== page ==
My wife and I have been watching Gordon Ramsay’s Hell’s Kitchen for several seasons now. This season has a different feeling. I am almost certain that contestants Raj (who was just eliminated) and Sabrina (wearing glasses that look fake) are plants designed to make the show more humorous, dramatic, etc.
I’m sure it will eventually come out if I’m right.
My editor at Crossway and evangelical super-blogger Justin Taylor has put my lectures on Christianity and secularism for Southern Seminary all together in one easy to access package. Get them here.
Lecturing at Southern Seminary:
I had a great time. There’s one nagging remainder. Students asked me several times what practical course I would recommend. I chastened them for asking an academic for a practical solution! Seriously, though, my topic was an extended critique of secularism. I was arguing for a better armed (rhetorically speaking) Christian contest in public affairs and culture. Jim Parker, who was there, sent me the following quote from J. Gresham Machen which is perfect for the occasion:
False ideas are the greatest obstacles to the reception of the gospel. We may preach with all the fervor of a reformer and yet succeed only in winning a straggler here and there, if we permit the whole collective thought of the nation or of the world to be controlled by ideas which, by the resistless force of logic, prevent Christianity from being regarded as anything more than a harmless delusion. Under such circumstances, what God desires us to do is to destroy the obstacle at its root.
I’ve now had the chance to finish Lott’s book about William F. Buckley. He wrote the book as part of the Christian Encounters series for Thomas Nelson. The book is a quick read and is absolutely packed with interesting information about WFB. I say that as a person who has been reading Buckley and reading about him for many years. Lott’s book (titled William F. Buckley) gets past the half dozen or so anecdotes we’ve all heard and shares lots of great stuff about Buckley as a thinker and controversialist.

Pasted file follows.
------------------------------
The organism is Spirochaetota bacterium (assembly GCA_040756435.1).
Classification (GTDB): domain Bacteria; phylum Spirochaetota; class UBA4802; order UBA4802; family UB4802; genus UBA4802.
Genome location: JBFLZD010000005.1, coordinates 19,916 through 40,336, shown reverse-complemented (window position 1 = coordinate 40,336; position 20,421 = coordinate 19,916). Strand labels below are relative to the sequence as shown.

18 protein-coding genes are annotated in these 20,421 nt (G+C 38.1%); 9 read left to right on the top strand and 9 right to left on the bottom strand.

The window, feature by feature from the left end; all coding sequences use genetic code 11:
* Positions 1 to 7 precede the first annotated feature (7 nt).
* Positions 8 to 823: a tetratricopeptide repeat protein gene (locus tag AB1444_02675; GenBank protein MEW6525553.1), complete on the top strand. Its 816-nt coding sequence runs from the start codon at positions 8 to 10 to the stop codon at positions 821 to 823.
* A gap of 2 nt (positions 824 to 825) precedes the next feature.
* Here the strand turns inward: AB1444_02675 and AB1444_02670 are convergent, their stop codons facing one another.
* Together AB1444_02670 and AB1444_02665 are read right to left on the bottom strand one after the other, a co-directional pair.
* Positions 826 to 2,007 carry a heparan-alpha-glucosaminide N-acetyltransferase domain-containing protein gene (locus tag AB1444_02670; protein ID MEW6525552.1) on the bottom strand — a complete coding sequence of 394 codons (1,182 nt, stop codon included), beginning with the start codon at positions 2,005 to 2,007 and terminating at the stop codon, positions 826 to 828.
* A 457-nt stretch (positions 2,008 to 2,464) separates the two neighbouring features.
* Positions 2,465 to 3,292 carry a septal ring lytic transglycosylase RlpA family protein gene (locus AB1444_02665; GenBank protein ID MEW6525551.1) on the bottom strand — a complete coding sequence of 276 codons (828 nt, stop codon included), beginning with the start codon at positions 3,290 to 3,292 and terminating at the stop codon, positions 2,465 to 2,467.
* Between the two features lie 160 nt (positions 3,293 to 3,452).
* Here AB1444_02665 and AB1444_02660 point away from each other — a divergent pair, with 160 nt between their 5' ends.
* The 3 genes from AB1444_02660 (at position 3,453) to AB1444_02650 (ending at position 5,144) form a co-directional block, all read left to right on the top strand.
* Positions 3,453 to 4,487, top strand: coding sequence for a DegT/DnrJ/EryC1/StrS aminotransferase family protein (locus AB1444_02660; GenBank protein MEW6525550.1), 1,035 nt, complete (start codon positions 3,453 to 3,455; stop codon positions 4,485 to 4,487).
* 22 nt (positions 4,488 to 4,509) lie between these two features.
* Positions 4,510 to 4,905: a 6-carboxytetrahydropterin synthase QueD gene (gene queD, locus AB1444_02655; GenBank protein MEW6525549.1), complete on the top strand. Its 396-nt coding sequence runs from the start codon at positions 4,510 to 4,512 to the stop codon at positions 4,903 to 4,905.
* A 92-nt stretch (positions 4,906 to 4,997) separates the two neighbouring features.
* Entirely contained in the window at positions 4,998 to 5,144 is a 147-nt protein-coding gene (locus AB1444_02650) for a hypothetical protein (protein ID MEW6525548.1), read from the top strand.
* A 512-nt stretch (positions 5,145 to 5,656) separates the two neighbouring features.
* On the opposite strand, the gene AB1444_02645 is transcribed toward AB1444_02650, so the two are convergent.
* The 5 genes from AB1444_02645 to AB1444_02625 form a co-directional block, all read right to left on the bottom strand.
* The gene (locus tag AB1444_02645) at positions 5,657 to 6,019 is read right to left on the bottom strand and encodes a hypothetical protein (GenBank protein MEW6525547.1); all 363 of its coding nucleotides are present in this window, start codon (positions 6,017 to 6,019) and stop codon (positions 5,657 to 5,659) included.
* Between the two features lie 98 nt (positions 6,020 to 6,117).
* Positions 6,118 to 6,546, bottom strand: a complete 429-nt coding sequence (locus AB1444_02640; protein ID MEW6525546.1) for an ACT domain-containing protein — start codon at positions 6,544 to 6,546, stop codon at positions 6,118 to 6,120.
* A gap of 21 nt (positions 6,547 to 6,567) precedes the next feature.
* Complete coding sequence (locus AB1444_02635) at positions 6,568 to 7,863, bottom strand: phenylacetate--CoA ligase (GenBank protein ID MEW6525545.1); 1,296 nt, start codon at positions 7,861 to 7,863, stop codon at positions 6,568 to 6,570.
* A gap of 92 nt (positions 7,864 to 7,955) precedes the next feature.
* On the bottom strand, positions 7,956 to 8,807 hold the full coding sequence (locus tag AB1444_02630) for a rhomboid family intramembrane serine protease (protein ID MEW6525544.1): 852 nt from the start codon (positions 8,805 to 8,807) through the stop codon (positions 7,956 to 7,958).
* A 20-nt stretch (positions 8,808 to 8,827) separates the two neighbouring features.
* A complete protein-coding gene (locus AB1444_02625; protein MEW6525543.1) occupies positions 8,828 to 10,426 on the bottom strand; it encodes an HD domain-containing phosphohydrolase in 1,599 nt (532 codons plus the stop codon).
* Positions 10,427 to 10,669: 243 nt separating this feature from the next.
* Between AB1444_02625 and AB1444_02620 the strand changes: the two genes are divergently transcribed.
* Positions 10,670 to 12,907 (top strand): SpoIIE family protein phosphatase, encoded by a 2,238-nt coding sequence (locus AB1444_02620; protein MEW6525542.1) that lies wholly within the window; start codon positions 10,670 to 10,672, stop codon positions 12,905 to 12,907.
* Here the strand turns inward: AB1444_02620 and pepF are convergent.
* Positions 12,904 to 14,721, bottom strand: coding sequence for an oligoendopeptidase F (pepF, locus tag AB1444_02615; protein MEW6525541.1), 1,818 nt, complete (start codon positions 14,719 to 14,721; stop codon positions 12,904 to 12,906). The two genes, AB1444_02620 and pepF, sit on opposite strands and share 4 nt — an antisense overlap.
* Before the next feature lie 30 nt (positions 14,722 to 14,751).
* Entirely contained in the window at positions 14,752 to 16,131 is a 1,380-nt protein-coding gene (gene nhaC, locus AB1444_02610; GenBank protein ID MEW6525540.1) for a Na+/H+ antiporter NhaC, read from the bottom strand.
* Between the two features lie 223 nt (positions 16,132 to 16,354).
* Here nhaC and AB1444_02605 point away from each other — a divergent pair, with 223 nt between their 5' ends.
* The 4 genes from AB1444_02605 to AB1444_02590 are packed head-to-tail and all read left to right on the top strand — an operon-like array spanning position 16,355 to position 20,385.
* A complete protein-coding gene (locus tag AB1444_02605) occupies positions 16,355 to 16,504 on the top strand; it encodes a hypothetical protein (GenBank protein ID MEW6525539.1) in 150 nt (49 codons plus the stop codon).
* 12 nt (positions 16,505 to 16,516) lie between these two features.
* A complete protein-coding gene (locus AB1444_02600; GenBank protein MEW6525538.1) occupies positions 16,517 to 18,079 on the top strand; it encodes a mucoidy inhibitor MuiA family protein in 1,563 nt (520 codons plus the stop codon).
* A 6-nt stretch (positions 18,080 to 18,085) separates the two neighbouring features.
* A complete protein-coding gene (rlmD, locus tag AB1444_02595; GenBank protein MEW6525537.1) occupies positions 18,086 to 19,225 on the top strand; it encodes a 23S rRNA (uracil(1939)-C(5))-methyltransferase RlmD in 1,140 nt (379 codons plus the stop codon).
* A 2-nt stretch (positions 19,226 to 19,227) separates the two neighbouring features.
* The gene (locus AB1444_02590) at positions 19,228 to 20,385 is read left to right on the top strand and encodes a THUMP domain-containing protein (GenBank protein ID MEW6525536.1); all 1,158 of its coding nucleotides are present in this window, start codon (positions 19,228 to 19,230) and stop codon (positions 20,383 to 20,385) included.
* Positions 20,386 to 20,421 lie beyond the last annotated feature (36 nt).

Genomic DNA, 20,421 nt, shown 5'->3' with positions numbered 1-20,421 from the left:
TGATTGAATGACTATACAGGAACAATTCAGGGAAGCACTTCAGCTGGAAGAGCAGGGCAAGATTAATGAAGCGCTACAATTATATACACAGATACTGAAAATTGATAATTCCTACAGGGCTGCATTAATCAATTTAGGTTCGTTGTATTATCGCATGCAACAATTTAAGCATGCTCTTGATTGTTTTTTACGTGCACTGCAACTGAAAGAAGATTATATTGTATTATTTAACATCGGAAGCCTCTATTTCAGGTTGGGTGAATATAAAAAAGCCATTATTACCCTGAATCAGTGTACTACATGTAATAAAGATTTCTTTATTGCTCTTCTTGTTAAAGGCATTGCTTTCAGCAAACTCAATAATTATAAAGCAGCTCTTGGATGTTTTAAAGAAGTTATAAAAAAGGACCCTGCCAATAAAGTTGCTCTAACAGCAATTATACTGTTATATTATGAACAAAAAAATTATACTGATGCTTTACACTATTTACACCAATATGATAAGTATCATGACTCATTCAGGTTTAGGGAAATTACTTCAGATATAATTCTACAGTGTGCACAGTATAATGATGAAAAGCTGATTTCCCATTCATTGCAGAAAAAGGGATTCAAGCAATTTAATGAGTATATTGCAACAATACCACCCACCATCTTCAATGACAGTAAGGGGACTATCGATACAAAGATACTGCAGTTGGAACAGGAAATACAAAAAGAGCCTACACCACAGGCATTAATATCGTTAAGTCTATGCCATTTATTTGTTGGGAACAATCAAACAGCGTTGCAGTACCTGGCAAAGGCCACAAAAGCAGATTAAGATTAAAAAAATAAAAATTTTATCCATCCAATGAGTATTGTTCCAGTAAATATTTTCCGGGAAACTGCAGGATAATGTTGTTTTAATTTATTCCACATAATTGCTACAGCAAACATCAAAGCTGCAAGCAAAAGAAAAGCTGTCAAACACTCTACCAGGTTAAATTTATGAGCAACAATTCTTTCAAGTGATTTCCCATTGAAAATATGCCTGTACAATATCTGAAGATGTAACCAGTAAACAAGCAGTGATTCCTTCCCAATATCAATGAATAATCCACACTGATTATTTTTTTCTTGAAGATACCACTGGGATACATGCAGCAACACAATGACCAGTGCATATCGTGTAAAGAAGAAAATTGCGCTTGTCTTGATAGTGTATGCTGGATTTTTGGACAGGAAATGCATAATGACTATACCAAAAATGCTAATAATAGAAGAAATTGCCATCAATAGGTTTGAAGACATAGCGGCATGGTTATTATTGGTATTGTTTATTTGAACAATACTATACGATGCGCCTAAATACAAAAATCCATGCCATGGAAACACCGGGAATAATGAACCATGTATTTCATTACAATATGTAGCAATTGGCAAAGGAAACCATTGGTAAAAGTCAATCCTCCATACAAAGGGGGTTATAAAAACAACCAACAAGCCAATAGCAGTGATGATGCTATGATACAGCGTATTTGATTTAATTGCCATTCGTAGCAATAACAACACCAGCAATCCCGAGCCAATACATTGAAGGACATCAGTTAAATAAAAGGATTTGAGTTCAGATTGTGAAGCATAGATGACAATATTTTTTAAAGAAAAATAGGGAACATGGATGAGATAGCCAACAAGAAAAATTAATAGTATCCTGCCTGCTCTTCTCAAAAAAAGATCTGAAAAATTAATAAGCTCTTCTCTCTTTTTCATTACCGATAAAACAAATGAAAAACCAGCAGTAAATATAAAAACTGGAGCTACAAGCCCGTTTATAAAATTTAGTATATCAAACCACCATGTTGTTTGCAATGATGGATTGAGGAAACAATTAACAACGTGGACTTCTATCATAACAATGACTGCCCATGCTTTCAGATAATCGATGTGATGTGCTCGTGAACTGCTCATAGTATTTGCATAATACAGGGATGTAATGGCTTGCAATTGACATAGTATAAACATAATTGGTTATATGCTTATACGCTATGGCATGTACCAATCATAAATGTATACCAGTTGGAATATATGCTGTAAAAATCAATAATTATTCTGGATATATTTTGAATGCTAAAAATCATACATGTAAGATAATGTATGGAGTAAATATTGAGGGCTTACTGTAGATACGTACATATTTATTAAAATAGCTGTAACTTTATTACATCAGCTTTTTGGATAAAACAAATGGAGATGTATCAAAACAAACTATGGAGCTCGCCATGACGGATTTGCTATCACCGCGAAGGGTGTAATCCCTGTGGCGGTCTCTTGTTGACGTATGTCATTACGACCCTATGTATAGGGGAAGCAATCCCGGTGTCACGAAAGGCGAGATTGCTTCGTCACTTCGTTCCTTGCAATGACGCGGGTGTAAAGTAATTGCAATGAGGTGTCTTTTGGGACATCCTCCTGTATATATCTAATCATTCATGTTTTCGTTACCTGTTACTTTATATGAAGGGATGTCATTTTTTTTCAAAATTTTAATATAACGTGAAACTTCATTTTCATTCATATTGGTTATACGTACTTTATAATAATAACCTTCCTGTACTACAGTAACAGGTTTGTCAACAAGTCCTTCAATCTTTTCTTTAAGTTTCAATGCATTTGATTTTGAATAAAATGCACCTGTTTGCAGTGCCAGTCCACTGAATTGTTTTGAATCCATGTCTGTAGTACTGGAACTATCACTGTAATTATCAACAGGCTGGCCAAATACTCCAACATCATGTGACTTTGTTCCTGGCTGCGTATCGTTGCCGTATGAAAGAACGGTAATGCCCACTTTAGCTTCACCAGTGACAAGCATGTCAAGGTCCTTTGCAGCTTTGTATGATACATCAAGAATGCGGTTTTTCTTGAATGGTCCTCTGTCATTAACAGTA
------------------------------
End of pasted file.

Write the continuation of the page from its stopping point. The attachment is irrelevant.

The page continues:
A few interesting features:
- Lott compares Buckley’s charges made in God and Man at Yale with the recent experiences of a Yale student (Deepthink!). Perhaps unsurprisingly, but humorously, the recent student utterly vindicates young Buckley’s concerns about his alma mater.
- We get a great moment in which Buckley protested Kruschev’s visit to America by renting a hall and giving a rousing speech. He told the crowd not to despair because of the moral resources Americans had that the Soviets didn’t and added that the Soviet leader, “is not aware that the gates of hell shall not prevail against us . . . In the end we will bury him.”
- We learn that WFB could well have become the senator for New York instead of his brother, Jim, who served one term. After Robert Kennedy was shot, Buckley decided to stand down in favor of Jim. What might that chamber have been like with the most eloquent and cutting Buckley on the floor????
The book is highly satisfying and extremely well done. I am impressed that an evangelical publishing company has offered the best biography since WFB’s death. We would expect it from ISI or Regnery. Of course, we all await the authorized volume someday to come from Sam Tanenhaus who was so successful in his treatment of Whittaker Chambers’ life.
The Thomas Nelson company sent me AmSpec alumnus Jeremy Lott’s William F. Buckley. I will write a full review later, but I have just begun the book and can already tell that Lott is going to bring attention to some underappreciated territory.
His hook is that Bill Buckley was more or less a prophet. His aim is to show how Buckley’s faith influenced his life and his politics.
Only nine pages in I have been treated to the following quote by JFK in response to a Harvard speaker who crowed that the school had never graduated either an Alger Hiss or a McCarthy. JFK roared, “How dare you couple the name of a great American patriot with the name of a traitor!” (Whatever happened to the Kennedy’s?)
Of course, the book is not about JFK, but about WFB, and I am sure from what I have read so far that the effort will be a worthy one.